Smart traffic lights
AV companies also are working with cities to install new transportation infrastructure, mainly at intersections. For example, Ford is working with Argo to help equip cities with technology for its impending deployment in Miami, Florida and Austin, Texas.
To help prepare for Argo’s deployment in Miami-Dade County, Ford installed “infrastructure nodes” the automaker designed in-house and installed at two intersections in the Detroit suburb of Saline, Michigan. Equipped with cameras, radar and lidar sensors and perched above the intersection, the nodes provide a birds-eye view of the intersection to augment an Argo AV’s ground-level observation of an intersection.
Ford has since installed the same type of smart infrastructure nodes in Miami Beach to communicate with Argo test vehicles at a particularly complex intersection. The intersection at Lincoln Road and Lenox Avenue in Miami’s South Beach consists of narrow two-way streets with buildings and palm trees close to crosswalks. It’s adjacent to a popular outdoor mall with a constant stream of cars, pedestrians and bicycles.
The intersection is difficult enough for human drivers to navigate and could create blind spots for the sensors on an AV. If an AV sensor’s line of sight is obstructed because of a building, tree or large truck, the smart node can provide information on what’s blocked from the AV’s view, helping it to react accordingly. The smart node also can provide a comprehensive view of the intersection before an AV even arrives, so that it can process the information and prepare for driving through.
Before Motional launched a public AV pilot with Lyft in Las Vegas in 2018, the company worked closely with Las Vegas-area transportation agencies to install DSRC units to allow Motional vehicles to “talk” to traffic lights and other roadway infrastructure. To date, Motional has equipped more than 120 intersections with DSRC technology that can be used by not just by Motional AVs, but any smart, connected vehicle.
Map and infrastructure updates
One vexing problem for AVs is temporary road construction and sudden changes to infrastructure. Argo AI works with the eight cities in which it operates, including Munich and Hamburg, to get updates on construction info. “We work with Miami to update us on road construction and build it into our 3D maps,” said Alan Hall, director of communications at Argo. “When cities are making changes to the road, we can block off that area on the map.”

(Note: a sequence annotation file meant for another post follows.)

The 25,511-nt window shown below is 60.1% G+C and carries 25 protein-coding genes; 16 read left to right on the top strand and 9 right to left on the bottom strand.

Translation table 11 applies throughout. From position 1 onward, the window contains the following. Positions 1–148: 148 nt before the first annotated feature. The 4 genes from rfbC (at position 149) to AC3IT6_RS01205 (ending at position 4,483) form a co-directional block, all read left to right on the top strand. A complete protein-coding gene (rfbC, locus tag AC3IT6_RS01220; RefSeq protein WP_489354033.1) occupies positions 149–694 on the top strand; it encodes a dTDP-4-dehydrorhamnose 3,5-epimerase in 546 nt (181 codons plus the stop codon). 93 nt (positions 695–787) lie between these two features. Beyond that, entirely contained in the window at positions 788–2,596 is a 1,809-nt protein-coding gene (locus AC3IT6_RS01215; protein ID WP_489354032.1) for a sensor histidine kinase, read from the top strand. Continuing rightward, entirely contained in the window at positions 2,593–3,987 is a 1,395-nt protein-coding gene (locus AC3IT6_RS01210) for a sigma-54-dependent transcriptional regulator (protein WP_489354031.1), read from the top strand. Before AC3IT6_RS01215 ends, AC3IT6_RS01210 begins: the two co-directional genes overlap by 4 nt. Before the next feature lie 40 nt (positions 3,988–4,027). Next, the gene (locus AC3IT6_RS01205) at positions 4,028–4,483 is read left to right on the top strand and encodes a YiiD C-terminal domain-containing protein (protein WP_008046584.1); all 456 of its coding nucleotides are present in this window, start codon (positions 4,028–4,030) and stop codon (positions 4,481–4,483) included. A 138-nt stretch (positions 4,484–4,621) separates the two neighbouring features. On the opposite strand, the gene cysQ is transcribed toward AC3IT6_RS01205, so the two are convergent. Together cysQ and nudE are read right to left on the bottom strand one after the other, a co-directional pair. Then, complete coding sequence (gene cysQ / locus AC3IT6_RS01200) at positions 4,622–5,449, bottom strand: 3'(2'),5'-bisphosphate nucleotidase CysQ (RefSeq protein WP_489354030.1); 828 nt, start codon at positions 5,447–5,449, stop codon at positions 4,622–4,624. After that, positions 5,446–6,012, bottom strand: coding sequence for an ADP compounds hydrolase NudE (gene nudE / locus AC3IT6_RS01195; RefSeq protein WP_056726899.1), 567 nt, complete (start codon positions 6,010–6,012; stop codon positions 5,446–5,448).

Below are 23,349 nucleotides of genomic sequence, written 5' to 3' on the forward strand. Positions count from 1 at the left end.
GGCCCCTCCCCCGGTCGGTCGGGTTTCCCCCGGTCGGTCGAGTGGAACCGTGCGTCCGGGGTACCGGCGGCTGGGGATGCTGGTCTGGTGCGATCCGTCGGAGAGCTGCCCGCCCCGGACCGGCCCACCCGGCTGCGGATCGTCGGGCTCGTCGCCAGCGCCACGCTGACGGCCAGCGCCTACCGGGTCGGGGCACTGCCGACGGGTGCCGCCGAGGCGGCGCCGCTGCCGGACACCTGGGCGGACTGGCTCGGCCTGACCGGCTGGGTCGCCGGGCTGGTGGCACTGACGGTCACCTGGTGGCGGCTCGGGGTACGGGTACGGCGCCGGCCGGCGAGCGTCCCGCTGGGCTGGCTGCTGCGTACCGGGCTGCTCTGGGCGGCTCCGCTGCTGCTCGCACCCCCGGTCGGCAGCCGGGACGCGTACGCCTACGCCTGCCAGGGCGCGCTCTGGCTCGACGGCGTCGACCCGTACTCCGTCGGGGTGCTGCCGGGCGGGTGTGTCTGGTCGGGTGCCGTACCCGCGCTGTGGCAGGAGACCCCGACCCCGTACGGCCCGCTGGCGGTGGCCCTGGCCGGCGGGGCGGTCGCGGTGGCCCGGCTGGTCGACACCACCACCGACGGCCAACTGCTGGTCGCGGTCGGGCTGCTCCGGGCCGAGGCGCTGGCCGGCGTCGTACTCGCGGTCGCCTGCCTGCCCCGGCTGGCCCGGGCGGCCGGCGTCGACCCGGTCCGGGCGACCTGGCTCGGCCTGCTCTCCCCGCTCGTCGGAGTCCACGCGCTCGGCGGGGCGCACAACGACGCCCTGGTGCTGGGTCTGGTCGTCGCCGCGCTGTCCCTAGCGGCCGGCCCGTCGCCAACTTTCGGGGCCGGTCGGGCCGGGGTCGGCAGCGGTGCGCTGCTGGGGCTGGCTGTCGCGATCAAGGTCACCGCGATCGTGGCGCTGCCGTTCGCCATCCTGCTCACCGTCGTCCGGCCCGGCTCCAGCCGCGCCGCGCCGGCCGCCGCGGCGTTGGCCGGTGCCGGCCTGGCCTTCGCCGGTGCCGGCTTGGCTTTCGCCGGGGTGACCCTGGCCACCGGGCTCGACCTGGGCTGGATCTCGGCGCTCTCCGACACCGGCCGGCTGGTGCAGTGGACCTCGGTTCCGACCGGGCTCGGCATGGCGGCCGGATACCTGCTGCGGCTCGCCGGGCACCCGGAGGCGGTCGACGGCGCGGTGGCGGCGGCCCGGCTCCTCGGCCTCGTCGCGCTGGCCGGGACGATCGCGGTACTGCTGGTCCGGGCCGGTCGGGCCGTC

Argo’s maps also are updated when the company’s vehicles come across changes in roadway infrastructure. For instance, if an Argo vehicle’s sensors detect a new stop sign, it archives this information and shares it with the entire Argo fleet. Argo also is in discussion with its city partners on the placement of new signs and infrastructure, Hall noted, so that the company can be proactive about adding these to its maps.
While V2I communication may be lagging AV technology, self-driving vehicles are starting to be deployed without this extra support. “AVs currently have the sensors and compute power needed to deploy,” said Bosch’s Stepper.
Argo has tested its vehicles using V2I technology. The company views it as additional sensing input that engineers can tap into, according to Hall, ,“We’re developing our self-driving technology to operate as the world is, not as we’d like to be,” he asserted.
While AVs don’t require V2I technology to operate, it can make the road safer for everyone, although it comes at a cost for cities. Fortunately, the U.S. DOT and state DOTs have been providing funding for smart-traffic infrastructure improvements, such as with Ohio Smart Corridor. The new, $1-trillion federal infrastructure bill also is expected to spur investment in the technology.
And by using existing traffic cameras and infrastructure, cities and other government agencies don’t have to invest in expensive technology, especially for a new source of transportation that’s not yet proven. “Infrastructure takes a long time to invest and change,” said Rob Spillar, director of the Austin Department of Transportation. “We’re used to building transportation infrastructure that lasts 60 years. “To have something last a few years, that’s one of the hardest things working with technology companies.”